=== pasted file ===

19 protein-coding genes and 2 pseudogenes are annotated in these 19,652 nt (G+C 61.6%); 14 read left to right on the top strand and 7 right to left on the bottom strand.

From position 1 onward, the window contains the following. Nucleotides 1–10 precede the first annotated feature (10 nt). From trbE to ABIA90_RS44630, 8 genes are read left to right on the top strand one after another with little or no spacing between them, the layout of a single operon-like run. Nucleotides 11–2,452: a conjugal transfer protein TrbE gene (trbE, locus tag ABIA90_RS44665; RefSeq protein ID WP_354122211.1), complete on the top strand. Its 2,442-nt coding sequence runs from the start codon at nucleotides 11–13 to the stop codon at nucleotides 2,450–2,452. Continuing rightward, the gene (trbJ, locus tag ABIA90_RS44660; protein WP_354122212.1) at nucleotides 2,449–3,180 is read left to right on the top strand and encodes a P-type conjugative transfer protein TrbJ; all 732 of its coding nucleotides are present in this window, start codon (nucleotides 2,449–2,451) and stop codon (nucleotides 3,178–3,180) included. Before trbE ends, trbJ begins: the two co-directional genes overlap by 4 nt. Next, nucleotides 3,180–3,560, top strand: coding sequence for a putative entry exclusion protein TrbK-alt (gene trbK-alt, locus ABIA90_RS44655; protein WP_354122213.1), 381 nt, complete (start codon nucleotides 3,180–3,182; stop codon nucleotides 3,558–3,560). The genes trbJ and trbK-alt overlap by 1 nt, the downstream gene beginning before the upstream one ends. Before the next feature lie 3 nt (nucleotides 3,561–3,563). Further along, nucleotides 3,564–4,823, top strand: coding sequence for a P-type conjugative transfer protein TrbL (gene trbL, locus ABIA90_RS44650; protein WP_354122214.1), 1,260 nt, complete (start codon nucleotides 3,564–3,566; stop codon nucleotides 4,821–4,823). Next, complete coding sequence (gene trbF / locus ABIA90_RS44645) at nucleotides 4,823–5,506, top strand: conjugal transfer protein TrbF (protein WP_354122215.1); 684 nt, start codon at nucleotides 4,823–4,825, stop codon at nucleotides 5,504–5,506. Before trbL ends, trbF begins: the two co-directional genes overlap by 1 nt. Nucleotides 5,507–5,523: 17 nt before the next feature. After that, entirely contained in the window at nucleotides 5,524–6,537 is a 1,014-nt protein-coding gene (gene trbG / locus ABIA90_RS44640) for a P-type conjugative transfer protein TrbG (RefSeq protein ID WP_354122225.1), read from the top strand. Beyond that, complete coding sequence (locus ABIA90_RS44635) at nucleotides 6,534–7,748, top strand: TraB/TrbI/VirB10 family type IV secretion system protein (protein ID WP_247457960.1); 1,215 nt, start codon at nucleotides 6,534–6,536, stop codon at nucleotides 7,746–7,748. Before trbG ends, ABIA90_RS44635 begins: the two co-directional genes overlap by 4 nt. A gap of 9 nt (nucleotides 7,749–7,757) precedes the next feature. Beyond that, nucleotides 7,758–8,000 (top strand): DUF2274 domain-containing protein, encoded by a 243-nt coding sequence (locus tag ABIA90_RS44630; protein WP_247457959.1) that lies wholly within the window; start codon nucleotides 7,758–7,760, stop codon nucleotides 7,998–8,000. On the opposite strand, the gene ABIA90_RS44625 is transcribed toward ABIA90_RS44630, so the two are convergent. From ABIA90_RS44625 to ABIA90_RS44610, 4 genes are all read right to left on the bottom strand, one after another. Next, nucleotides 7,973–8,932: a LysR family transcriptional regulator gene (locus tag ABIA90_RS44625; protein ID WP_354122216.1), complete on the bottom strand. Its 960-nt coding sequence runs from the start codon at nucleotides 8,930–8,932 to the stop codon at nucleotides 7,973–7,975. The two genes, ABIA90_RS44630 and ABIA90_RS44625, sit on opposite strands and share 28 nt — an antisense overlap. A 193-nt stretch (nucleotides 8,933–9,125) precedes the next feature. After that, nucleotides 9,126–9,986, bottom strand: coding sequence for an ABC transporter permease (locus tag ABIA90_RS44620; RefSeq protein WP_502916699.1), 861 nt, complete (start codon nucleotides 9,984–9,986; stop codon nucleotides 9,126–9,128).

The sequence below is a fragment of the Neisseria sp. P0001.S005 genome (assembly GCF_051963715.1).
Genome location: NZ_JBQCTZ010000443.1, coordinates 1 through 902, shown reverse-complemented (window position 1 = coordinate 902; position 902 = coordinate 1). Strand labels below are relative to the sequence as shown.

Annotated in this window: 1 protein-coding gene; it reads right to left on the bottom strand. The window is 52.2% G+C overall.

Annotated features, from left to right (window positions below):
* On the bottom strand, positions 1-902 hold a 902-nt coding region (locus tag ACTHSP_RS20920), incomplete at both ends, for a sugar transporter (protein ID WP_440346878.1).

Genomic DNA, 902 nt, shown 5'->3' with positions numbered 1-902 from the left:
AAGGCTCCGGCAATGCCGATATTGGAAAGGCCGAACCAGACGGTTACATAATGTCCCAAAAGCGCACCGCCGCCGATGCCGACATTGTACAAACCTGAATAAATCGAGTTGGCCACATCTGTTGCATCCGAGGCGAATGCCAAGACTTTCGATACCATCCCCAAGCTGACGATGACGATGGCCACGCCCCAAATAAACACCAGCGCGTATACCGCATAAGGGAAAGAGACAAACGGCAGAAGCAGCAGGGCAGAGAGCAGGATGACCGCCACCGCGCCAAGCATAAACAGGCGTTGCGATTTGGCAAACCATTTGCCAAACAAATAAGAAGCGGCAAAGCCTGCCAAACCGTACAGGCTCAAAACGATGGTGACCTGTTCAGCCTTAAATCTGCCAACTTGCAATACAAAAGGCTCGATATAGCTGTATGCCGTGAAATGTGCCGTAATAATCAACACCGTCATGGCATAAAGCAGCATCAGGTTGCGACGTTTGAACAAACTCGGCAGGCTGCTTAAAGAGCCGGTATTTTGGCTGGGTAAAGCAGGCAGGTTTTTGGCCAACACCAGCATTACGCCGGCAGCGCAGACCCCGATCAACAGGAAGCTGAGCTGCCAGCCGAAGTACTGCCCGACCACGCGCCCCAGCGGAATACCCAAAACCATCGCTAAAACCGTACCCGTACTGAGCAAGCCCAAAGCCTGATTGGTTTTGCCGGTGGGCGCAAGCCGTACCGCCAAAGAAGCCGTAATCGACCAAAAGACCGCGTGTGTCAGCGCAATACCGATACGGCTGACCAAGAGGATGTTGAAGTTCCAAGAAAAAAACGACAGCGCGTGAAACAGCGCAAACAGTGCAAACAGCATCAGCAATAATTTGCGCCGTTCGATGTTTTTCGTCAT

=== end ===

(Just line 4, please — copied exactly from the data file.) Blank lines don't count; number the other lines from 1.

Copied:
Genome location: NZ_JBQCTZ010000443.1, coordinates 1 through 902, shown reverse-complemented (window position 1 = coordinate 902; position 902 = coordinate 1). Strand labels below are relative to the sequence as shown.